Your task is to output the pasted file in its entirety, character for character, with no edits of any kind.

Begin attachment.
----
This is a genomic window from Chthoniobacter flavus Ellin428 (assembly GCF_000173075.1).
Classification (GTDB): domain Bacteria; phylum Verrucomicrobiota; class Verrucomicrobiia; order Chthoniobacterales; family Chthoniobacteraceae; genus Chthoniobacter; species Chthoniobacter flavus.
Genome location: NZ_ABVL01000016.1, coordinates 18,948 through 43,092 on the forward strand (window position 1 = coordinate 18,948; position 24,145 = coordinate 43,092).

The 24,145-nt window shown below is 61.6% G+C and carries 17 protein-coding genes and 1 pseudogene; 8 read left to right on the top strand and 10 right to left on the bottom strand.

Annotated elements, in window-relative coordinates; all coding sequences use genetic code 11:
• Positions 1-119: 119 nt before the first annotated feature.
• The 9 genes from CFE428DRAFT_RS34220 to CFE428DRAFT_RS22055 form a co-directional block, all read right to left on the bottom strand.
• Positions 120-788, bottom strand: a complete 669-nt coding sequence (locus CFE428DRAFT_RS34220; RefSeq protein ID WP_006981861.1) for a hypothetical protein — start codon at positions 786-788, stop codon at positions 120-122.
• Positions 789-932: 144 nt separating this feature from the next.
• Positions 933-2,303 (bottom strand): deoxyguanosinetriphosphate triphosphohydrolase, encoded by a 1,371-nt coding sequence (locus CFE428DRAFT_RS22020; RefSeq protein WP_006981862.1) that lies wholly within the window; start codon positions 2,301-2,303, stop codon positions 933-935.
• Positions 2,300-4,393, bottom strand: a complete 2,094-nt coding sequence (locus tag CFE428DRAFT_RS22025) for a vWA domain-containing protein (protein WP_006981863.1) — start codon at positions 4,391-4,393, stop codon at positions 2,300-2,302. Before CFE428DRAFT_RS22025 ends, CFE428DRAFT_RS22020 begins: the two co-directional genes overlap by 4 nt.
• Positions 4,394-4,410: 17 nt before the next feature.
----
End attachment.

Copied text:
This is a genomic window from Chthoniobacter flavus Ellin428 (assembly GCF_000173075.1).
Classification (GTDB): domain Bacteria; phylum Verrucomicrobiota; class Verrucomicrobiia; order Chthoniobacterales; family Chthoniobacteraceae; genus Chthoniobacter; species Chthoniobacter flavus.
Genome location: NZ_ABVL01000016.1, coordinates 18,948 through 43,092 on the forward strand (window position 1 = coordinate 18,948; position 24,145 = coordinate 43,092).

The 24,145-nt window shown below is 61.6% G+C and carries 17 protein-coding genes and 1 pseudogene; 8 read left to right on the top strand and 10 right to left on the bottom strand.

Annotated elements, in window-relative coordinates; all coding sequences use genetic code 11:
• Positions 1-119: 119 nt before the first annotated feature.
• The 9 genes from CFE428DRAFT_RS34220 to CFE428DRAFT_RS22055 form a co-directional block, all read right to left on the bottom strand.
• Positions 120-788, bottom strand: a complete 669-nt coding sequence (locus CFE428DRAFT_RS34220; RefSeq protein ID WP_006981861.1) for a hypothetical protein — start codon at positions 786-788, stop codon at positions 120-122.
• Positions 789-932: 144 nt separating this feature from the next.
• Positions 933-2,303 (bottom strand): deoxyguanosinetriphosphate triphosphohydrolase, encoded by a 1,371-nt coding sequence (locus CFE428DRAFT_RS22020; RefSeq protein WP_006981862.1) that lies wholly within the window; start codon positions 2,301-2,303, stop codon positions 933-935.
• Positions 2,300-4,393, bottom strand: a complete 2,094-nt coding sequence (locus tag CFE428DRAFT_RS22025) for a vWA domain-containing protein (protein WP_006981863.1) — start codon at positions 4,391-4,393, stop codon at positions 2,300-2,302. Before CFE428DRAFT_RS22025 ends, CFE428DRAFT_RS22020 begins: the two co-directional genes overlap by 4 nt.
• Positions 4,394-4,410: 17 nt before the next feature.